A Life Guided by Divine Providence: A Tribute to Wm. T. (Bill) Robinson III ’67 and His Years at VMC
Wm. T. (Bill) Robinson III ’67, referred to as one of Thomas More College’s most prominent alumni, is often lauded for his many impressive achievements, including being named chairman of the National Judicial College Board of Trustees and the 135th President of the American Bar Association. On May 9, 2017, we lost this TMC Saint, but his legacy lives on in the people whose lives he touched and the organizations which he helped. Most recently, at TMC, he was instrumental in the creation of the Institute for Religious Liberty and in establishing the Robinson Family Academic Mentoring Center (part of the Thomas More College Success Center). Before Bill left us, President David A. Armstrong, J.D., was able to sit down with him for an interview. In it, Bill spoke at length about his memories of Villa Madonna College (VMC).
When prompted as to why he chose Thomas More College (then Villa Madonna College) Bill answered honestly that, while he would like to say it was a choice made after a lot of careful research, in actuality he asked his parents, “Which college is closest to where we live?” Upon them answering VMC, he made his decision: “Well, that’s where I’ll go.” At the time that he attended VMC, it was still in its fragmented, less-aesthetic form in downtown Covington, Ky. Other alumni interviewed in the past by the Moreover have frequently remarked on the limitations of the old location and its hodge-podge of buildings (including a bar) converted into classrooms. There were no dorms, gym, or parking lot, but even so, it made no difference to Bill. He saw the time he spent as a child at the simplistic Holy Name Grade School as an advantage in this respect because, for him, “education was not about the physical facilities, it was about the quality of the professors and the quality of [the] education that we received, and the education at VMC, Thomas More College, was of the highest quality.”
A high quality education does not come easy, however, as Bill found out once he started. Though he entered as an English major, he admitted that he had little guidance on what to study, and soon after made up his mind to switch majors. Having heard good things about VMC’s history program and its reputation as good preparation for law school, he made an appointment with the head of the department, Sr. Mary Philip. After chatting with her a while about the program, he said to her, “Sister, I’ve decided to attend the History Department,” to which she tartly retorted, “Who invited you?” She then told him she would consider the matter and get back with him the next day with her decision. Bill knew from that moment that it wouldn’t be easy but it proved to be exactly the challenge he needed and had been looking for.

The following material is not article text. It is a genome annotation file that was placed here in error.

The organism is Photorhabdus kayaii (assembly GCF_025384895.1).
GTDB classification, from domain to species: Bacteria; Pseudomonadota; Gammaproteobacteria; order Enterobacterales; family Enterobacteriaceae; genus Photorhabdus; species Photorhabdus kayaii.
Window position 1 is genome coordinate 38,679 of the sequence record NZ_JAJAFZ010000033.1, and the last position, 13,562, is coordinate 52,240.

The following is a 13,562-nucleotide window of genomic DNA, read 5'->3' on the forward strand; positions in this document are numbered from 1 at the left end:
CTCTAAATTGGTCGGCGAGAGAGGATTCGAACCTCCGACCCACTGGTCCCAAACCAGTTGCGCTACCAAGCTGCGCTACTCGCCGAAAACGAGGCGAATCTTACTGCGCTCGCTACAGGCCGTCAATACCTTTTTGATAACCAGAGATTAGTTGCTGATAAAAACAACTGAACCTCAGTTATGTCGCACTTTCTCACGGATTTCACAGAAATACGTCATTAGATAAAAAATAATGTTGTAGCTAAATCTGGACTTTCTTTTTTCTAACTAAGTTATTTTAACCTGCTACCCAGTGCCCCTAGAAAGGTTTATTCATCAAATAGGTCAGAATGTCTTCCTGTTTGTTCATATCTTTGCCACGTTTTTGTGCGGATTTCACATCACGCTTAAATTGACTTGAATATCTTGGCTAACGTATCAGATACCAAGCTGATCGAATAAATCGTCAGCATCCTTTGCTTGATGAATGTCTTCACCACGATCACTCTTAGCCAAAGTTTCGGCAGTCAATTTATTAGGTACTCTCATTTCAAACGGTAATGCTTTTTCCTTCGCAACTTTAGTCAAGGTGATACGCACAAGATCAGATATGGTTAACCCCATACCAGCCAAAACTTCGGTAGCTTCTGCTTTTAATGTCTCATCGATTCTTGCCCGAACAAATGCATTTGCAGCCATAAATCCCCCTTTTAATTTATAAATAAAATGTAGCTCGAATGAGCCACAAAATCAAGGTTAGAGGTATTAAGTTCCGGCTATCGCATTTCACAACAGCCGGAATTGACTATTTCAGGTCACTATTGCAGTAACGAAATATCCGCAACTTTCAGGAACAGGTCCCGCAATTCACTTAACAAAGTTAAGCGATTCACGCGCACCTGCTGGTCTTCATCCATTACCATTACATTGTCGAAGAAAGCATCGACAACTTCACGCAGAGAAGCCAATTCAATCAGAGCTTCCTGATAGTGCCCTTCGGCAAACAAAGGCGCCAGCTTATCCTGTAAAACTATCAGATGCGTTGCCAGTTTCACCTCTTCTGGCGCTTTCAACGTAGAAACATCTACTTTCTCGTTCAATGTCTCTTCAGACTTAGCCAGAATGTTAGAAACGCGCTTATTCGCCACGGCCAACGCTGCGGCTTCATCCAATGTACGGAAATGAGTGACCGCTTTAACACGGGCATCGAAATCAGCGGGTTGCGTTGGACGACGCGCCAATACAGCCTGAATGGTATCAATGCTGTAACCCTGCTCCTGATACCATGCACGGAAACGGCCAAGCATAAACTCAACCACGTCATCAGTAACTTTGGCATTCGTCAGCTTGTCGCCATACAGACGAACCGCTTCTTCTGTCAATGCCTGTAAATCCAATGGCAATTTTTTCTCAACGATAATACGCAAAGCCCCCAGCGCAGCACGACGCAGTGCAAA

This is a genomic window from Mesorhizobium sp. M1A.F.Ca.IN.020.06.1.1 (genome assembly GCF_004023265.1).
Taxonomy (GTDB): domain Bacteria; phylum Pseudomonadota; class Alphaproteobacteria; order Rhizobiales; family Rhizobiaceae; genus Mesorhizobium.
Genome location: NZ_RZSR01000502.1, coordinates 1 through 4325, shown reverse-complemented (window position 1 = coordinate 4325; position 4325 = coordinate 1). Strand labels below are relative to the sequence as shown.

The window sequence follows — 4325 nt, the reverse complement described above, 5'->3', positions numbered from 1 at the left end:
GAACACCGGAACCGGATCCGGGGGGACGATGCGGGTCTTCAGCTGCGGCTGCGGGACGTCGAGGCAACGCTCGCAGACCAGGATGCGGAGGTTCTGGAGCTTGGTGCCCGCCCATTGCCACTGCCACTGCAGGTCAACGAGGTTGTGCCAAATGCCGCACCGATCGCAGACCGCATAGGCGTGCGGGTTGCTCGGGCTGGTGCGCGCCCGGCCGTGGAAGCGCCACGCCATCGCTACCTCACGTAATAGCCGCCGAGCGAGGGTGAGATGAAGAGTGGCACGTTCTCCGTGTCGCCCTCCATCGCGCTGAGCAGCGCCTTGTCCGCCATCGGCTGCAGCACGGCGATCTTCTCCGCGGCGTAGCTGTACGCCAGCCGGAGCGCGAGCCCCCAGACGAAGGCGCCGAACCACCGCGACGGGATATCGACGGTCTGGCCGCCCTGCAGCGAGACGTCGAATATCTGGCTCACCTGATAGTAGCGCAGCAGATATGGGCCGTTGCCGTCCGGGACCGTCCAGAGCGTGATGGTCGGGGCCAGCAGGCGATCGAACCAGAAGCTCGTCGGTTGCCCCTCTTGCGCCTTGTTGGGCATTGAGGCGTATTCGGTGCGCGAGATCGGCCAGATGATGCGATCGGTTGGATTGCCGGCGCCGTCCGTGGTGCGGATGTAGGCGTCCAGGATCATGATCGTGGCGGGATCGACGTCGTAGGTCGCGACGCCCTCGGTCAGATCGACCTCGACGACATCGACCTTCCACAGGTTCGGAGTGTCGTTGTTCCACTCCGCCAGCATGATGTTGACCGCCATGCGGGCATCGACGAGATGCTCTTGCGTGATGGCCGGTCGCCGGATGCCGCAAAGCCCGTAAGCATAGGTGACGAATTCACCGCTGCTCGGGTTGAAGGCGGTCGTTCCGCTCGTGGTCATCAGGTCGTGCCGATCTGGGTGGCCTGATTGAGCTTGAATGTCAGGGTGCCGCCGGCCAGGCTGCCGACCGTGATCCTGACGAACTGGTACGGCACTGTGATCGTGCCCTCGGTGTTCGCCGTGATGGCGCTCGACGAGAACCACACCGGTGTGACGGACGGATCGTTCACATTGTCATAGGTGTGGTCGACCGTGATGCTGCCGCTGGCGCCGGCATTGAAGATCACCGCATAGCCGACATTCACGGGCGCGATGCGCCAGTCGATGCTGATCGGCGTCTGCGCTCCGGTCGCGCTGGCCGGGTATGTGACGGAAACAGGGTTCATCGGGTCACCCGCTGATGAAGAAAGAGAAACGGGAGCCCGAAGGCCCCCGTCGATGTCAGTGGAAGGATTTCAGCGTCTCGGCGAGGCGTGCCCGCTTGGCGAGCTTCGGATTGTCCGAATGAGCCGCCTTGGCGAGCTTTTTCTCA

He recounted with energy how intense the history program was then and is today, though back then each graduating history student had to take a four-year-comprehensive essay exam over all the history courses he or she had taken. Bill went on to say that he likes to think that preparing for his Bar Exam after Law School was a walk in the park compared to that History Department exam. Despite this final hardship, he remembered his time in the program very fondly, even stating that, “two of the best professors I’ve ever had in my life were Sr. Mary Albert and Sr. Mary Philip in the History Department.”
Bill found not only that the quality of education was superior (despite the lack-luster facilities) but that being a small commuter “campus” would not stop him from getting involved in extracurricular activities and having a memorable college experience outside the classroom. Bill had spent his high school years and the first year of college in the seminary and had not experienced prom or other types of extracurriculars. He made the most of college by figuring out how best to meet the most students and get involved in the overall VMC experience. He did this by running for President of Student Council – in his first year! Even if his opponent hadn’t been the captain and center of the basketball team, Bill knew he wouldn’t win but he accomplished his real goal of getting a chance to meet a lot of students and student leaders in the school community. He went on to stay in Student Council, congratulate his opponent, and volunteer to do whatever was needed to help.